Romesh Ranganathan speaks about his childhood turmoil | ...and how it drove him into comedy

Romesh Ranganathan speaks about his childhood turmoil

...and how it drove him into comedy

comedyRomesh Ranganathan has opened up about how seismic changes in his life when he was a child ultimately drove him to comedy.

The stand-up was about 12 when his parents hit financial and relationship problems – and then his father was arrested for fraud, and subsequently sentenced to two years in jail.

But he says that these tumultuous events, all of which happened in a three month period, led him to see the world differently, and led him to comedy.

‘Three things happened very, very quickly,’ he told DJ Annie Mac on her podcast Changes. 

‘One was that our house got repossessed because my my mum and dad couldn't keep up the payments anymore. 

‘My mum also found out that my dad had been seeing another woman for quite a while so their relationship was thrown into turmoil. My dad got arrested and sent to prison. 

‘Those three things happened very, very quickly. It went from being you know, proper textbook, comfortable childhood. And then everything just went very, very quickly. Kind of got turned upside-down.

Ranganathan’s parents, who came to the UK from Sri Lanka in the 1970s, sent him to the private Reigate Grammar School in Surrey. His younger brother Dinesh was also in a fee-paying school

Despite having to move the family into a bed and breakfast, the comic said: ‘I think my mum and dad were still trying to figure out desperately a way to keep us at the schools we were at. 

‘But it was too late by then. Accountants were turning up to my lessons at school and giving me last demands because my parents had fallen so far into arrears at this school.

‘I was in this two-world thing where I was still at that school but living in a bed and breakfast. Already being at that school and coming from Crawley, there's a bit of a stigma attached, everybody at the school thought Crawley people are like common. 

‘So I absolutely did not want anyone at the school to find out this has happened because they already think that I'm a working class. You know, I was worried about that.’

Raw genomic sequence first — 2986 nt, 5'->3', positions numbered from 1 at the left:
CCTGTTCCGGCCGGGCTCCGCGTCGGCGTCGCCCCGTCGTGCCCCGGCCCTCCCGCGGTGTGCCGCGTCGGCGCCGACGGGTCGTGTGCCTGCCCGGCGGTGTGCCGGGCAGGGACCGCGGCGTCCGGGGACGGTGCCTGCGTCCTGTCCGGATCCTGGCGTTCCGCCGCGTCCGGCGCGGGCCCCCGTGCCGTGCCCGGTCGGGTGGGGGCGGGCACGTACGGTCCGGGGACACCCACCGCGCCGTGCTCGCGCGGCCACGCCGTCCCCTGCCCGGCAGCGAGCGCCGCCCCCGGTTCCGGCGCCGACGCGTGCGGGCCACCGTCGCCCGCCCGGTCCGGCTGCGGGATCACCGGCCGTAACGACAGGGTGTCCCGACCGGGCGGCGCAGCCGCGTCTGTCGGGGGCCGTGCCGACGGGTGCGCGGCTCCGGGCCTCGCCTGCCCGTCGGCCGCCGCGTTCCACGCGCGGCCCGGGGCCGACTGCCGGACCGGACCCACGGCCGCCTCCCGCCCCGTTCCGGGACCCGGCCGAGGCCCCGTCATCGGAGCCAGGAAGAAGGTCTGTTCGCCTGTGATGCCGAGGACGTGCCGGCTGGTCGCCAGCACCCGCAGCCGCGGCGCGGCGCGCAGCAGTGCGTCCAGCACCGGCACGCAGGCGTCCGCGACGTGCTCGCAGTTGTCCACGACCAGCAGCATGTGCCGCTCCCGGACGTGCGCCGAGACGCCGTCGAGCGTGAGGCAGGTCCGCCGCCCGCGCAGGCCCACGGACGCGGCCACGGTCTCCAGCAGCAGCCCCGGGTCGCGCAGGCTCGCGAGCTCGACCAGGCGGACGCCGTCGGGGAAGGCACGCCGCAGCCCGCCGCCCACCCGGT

He admitted the pressure was such that when a friend’s mum offered to take him home following an after-school play he was so embarrassed about living at a B&B that he pretended to live somewhere else. 

‘It was like that scene where Rodney from Only Fools and Horses gets dropped off at a different house because he's too ashamed to show Casandra where he really lives,’ he told the presenter, whose full surname is Macmanus. 

‘That’s what I did. I asked them to drop me off at this house down the road and then waited on the driveway for them to go.’

He later moved to a comprehensive – Hazelwick School in Crawley – which he subsequently ended up teaching at. And he said those experiences have him and his wife Leesa ‘a lifelong belief in delivering high quality, comprehensive education’ – which meant they would only ever send their children to a state school.

‘I saw how committed those teachers were and I saw how challenging some of those experiences those teachers had,’ he said. ‘You're dealing with kids that don't have a great home life. So they give the teacher shit at school. I saw the way the teachers dealt with that. It made me very passionate about comprehensive education.’ 

Ranganathan  went on to explain how his experiences drove him to comedy, saying: ‘I don't think I would have been a comedian if I hadn't had gone through what I've gone through. I do think there is something in it. 

‘You look at the very best comedians, the people that really, really have changed it or amazing at what they do and they're just wired slightly incorrectly. 

‘The best comedy routine is when somebody takes something you know and looks at in a completely different way. And in order to be able to do that, you have to have a brain that is wired like that. That is what pain does, it kind of spins you out a little bit, kind of puts you in a different mindset.

Ranganathan also spoke about working as a comic – and the terrible feeling when a joke bombs. ‘It's disgusting. It's absolutely disgusting,’ he said.

‘When you're trying out new material, dying is part of the experience because I've got to write new stuff and I've gotta go "look guys, some of this might be shit". It’s like going to the gym. You've gotta work this stuff up so you can get better. But it still feels the same, it still feels like the first time you died on your arse and you don't get used to it, it doesn't get easier. 

‘It's such a narcissistic endeavour, stand-up, because you want the audience every 30 second to tell you they love you by laughing. And so when they stop laughing, what they're saying is we don't like you. It is brutal, it can happen now, death is not beyond me. I mean it's not like I'm absolutely safe.

  • Listen to Changes With Annie Macmanus here.

Published: 16 Sep 2020

What do you think?

Live comedy picks

We see you are using AdBlocker software. Chortle relies on advertisers to fund this website so it’s free for you, so we would ask that you disable it for this site. Our ads are non-intrusive and relevant. Help keep Chortle viable.